Nokia asked us to help shape and build a vision for the future of collaboration and innovation.
The vision would involve the creation of a platform aimed at bringing together a broad range of innovative individuals, companies, organisations and investors, in an environment that included patent libraries, API documentation, whitepapers, thought-leadership publishing, co-creation tools, as well as testing and incubation programmes.
– Creative & UX Lead
From pitch briefing through to pitch-win, I worked within a client + agency team to help drive aspiration for the platform, leading UX and creative processes, working closely with stakeholders to help define and position the brand, as well as technical and service aspects of the platform.
The process involved creating, workshopping and shaping service concepts and rapid stakeholder testing through extensive prototyping.
Open-Ecosystem.org MVP soft-launched in Q2 2017, with a partnerships phase attracting organisations with their own patent portfolios and R&D expertise.
The platform currently has over 36,000 users, hundreds of active projects and a growing range of communities and partners, with Nokia's own substantial R&D footprint being joined by those such as Dell, Microsoft and Barclays.
The platform continues to evolve and develop, as features that form the full vision continue to be rolled out over time.
Prototyping the Big Story
Rapid prototyping became the key to supporting the highly iterative process of concepting and approval, required to help define MVP as well as the full offering ahead of development kick-off.
It was important to show the many facets of the platform, internally framing and testing models for supporting and fostering key objectives, such as access and use of the library, as well as collaboration and co-creation.
Central to this process were multiple mid-fidelity prototypes for key user journeys, as well as a single, 120-screen prototype being created to distill the broader vision.
Rapid IA & User Journeys
We were going to need to hit the ground running, creating a proof-of-concept proposal that looked beyond MVP, while producing work that could serve as the foundation for a first release.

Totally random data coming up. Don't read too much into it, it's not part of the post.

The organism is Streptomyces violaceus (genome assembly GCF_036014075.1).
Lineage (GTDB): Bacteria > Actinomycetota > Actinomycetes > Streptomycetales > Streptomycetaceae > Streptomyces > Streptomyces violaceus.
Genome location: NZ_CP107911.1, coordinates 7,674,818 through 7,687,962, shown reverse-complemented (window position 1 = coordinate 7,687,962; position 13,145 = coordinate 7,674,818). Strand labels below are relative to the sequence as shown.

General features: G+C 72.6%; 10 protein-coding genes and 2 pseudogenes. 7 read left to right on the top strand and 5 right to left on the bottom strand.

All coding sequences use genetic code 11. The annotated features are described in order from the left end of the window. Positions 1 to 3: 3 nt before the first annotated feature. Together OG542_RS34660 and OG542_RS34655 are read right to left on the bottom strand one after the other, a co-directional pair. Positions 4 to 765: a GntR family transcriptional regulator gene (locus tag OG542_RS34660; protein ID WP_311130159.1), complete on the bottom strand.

IA and user journeys were planned for all MVP features as well as MVP stretch and post-MVP features for all user-types, centering on registration, team and project creation, the various uses of the asset library and routes to incubation.
Additional features such as the collaborator and content recommendation engines were also mapped, to show how the platform could become smarter and more self-sustaining.
A Library Full of Inspiration
At the heart of the platform would be a library with a broad range of material aimed at inspiring and facilitating innovation, all gathered from partners and other contributors aiming to participate and leverage untapped potential hidden in their own IP.
Patents, product roadmaps and technical specification documentation would sit alongside source code libraries and industry and academic white papers.
The experience for this would be critical to the success of the platform. An ‘App Store’-like approach to UX was devised to better promote engagement and discoverability, with options for a standard repo UI for those may prefer a more direct experience.
Projects & Challenges
Projects can be created by any user, either completely fresh or inspired by library assets or editorial content.
Project owners can create teams, attach library assets, connect project, comms and development tools such as Slack, GitHub and Trello, book access to hardware and software testing facilities, and even associate custom NDAs and legal conditions with their projects and teams.
Partners would also be able to create real-world challenges, often associated with specific library assets, to stimulate project activity and innovation around their own IP.
Innovation & Co-Creation
User profiles would be self-tagged with key areas of expertise. This would allow users to find potential collaborators spanning many disciplines, from programmers to project managers, technologists to investors, and create ad-hoc, multidisciplinary teams around each project.
Users can explore, filter and discover suitable candidates, either from existing OEN users or by inviting new users to the platform, directly into project teams. Corporations and large organisations would be able to on-board larger teams using company LDAP profiles.
Users can also tag their interest in any library asset, feeding the automated ‘match-making' engine which will propose them as candidate collaborators to those starting a project that uses that asset.